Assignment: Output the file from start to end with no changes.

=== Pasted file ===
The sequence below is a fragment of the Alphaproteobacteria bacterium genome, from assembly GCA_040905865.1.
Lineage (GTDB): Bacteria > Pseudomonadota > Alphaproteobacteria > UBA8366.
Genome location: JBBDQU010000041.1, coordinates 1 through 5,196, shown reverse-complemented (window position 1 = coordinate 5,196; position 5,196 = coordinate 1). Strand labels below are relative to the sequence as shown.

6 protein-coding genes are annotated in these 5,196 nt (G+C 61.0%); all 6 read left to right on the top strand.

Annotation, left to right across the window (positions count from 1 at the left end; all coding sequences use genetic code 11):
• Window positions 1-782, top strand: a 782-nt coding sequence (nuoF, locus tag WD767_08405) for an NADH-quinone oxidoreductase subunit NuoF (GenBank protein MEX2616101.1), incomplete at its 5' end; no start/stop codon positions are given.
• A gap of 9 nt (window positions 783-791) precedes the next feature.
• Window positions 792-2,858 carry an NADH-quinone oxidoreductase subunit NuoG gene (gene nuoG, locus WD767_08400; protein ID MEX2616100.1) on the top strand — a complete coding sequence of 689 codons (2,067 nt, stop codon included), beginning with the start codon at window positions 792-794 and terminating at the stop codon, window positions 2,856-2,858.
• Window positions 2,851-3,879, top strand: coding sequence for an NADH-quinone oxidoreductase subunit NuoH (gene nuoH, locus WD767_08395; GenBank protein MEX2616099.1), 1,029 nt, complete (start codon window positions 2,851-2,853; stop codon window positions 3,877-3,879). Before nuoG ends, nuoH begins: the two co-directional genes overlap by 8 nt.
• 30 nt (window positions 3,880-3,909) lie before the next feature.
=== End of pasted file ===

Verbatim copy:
The sequence below is a fragment of the Alphaproteobacteria bacterium genome, from assembly GCA_040905865.1.
Lineage (GTDB): Bacteria > Pseudomonadota > Alphaproteobacteria > UBA8366.
Genome location: JBBDQU010000041.1, coordinates 1 through 5,196, shown reverse-complemented (window position 1 = coordinate 5,196; position 5,196 = coordinate 1). Strand labels below are relative to the sequence as shown.

6 protein-coding genes are annotated in these 5,196 nt (G+C 61.0%); all 6 read left to right on the top strand.

Annotation, left to right across the window (positions count from 1 at the left end; all coding sequences use genetic code 11):
• Window positions 1-782, top strand: a 782-nt coding sequence (nuoF, locus tag WD767_08405) for an NADH-quinone oxidoreductase subunit NuoF (GenBank protein MEX2616101.1), incomplete at its 5' end; no start/stop codon positions are given.
• A gap of 9 nt (window positions 783-791) precedes the next feature.
• Window positions 792-2,858 carry an NADH-quinone oxidoreductase subunit NuoG gene (gene nuoG, locus WD767_08400; protein ID MEX2616100.1) on the top strand — a complete coding sequence of 689 codons (2,067 nt, stop codon included), beginning with the start codon at window positions 792-794 and terminating at the stop codon, window positions 2,856-2,858.
• Window positions 2,851-3,879, top strand: coding sequence for an NADH-quinone oxidoreductase subunit NuoH (gene nuoH, locus WD767_08395; GenBank protein MEX2616099.1), 1,029 nt, complete (start codon window positions 2,851-2,853; stop codon window positions 3,877-3,879). Before nuoG ends, nuoH begins: the two co-directional genes overlap by 8 nt.
• 30 nt (window positions 3,880-3,909) lie before the next feature.